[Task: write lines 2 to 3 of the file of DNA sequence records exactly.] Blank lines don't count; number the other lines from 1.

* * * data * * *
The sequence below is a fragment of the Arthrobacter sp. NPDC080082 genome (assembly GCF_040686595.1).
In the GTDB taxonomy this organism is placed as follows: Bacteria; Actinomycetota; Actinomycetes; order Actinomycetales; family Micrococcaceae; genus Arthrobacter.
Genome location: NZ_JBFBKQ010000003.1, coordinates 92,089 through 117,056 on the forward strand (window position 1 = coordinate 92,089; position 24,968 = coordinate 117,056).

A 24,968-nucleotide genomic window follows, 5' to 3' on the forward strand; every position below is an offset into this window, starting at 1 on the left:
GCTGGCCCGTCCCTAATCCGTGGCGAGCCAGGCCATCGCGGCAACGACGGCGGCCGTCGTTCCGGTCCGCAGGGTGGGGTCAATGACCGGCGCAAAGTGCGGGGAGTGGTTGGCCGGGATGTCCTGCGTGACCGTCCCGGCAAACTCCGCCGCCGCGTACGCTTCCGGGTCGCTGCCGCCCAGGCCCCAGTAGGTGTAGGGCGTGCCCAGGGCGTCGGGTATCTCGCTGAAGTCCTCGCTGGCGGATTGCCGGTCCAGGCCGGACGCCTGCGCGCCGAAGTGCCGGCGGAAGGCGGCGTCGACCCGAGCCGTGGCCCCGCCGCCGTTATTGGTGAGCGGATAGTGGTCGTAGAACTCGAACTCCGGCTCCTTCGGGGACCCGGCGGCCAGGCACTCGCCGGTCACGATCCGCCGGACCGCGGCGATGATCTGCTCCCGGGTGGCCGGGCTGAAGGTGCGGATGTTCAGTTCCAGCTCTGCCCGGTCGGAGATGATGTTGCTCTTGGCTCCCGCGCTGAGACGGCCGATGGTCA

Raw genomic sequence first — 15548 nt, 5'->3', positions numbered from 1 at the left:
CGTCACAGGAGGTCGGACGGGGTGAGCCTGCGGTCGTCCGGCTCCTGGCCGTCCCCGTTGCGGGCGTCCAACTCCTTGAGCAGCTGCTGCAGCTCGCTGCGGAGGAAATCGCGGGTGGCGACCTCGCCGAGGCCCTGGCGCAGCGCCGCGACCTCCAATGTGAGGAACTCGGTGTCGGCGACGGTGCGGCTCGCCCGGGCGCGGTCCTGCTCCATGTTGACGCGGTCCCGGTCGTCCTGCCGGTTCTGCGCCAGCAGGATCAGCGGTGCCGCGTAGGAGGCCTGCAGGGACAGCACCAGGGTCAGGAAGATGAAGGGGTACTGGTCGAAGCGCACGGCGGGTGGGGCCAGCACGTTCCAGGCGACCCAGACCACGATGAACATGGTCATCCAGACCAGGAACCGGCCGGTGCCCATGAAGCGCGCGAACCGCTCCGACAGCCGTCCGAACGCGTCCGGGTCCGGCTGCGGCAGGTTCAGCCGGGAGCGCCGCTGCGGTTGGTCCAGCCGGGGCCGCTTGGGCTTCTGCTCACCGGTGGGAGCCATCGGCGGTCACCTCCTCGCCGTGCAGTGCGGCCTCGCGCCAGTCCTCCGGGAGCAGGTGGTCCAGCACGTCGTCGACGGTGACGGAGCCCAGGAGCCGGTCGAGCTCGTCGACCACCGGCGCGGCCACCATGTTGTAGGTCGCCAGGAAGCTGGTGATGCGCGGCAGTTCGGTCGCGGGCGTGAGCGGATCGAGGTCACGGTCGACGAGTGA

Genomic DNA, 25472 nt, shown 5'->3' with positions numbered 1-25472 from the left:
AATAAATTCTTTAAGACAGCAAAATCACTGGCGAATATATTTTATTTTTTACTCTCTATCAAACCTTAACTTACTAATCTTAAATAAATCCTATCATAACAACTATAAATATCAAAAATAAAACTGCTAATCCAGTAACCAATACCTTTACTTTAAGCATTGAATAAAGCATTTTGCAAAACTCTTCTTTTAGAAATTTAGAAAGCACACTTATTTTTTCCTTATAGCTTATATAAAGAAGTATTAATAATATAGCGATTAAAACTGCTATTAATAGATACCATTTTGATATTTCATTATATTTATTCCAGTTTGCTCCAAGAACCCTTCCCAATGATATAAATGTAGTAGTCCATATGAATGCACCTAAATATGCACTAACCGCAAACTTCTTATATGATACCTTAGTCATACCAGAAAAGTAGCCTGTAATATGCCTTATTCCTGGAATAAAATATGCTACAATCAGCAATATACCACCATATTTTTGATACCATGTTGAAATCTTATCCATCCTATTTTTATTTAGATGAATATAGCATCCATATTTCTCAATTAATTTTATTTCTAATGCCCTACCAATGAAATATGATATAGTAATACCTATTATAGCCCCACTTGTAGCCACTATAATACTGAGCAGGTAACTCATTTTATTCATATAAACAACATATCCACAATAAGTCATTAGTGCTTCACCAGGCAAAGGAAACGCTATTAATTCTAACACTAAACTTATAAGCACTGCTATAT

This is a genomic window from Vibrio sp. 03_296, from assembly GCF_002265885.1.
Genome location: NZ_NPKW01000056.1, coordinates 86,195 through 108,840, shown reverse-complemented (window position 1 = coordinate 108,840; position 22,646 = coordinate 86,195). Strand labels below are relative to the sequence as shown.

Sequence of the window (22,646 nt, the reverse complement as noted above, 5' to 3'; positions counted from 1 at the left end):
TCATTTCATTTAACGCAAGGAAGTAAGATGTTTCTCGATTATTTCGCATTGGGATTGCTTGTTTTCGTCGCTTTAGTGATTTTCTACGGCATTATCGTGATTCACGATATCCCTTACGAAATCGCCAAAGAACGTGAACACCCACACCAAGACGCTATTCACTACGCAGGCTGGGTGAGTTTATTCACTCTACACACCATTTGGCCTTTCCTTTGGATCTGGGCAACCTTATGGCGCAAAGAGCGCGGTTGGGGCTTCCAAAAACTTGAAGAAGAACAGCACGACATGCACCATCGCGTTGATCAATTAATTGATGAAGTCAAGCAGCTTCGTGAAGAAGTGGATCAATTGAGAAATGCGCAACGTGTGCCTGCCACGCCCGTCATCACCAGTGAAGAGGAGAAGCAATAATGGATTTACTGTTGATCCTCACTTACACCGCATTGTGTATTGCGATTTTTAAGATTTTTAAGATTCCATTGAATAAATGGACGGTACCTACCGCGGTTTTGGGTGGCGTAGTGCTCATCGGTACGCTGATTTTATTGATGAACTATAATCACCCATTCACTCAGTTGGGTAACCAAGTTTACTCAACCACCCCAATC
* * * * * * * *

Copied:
In the GTDB taxonomy this organism is placed as follows: Bacteria; Actinomycetota; Actinomycetes; order Actinomycetales; family Micrococcaceae; genus Arthrobacter.
Genome location: NZ_JBFBKQ010000003.1, coordinates 92,089 through 117,056 on the forward strand (window position 1 = coordinate 92,089; position 24,968 = coordinate 117,056).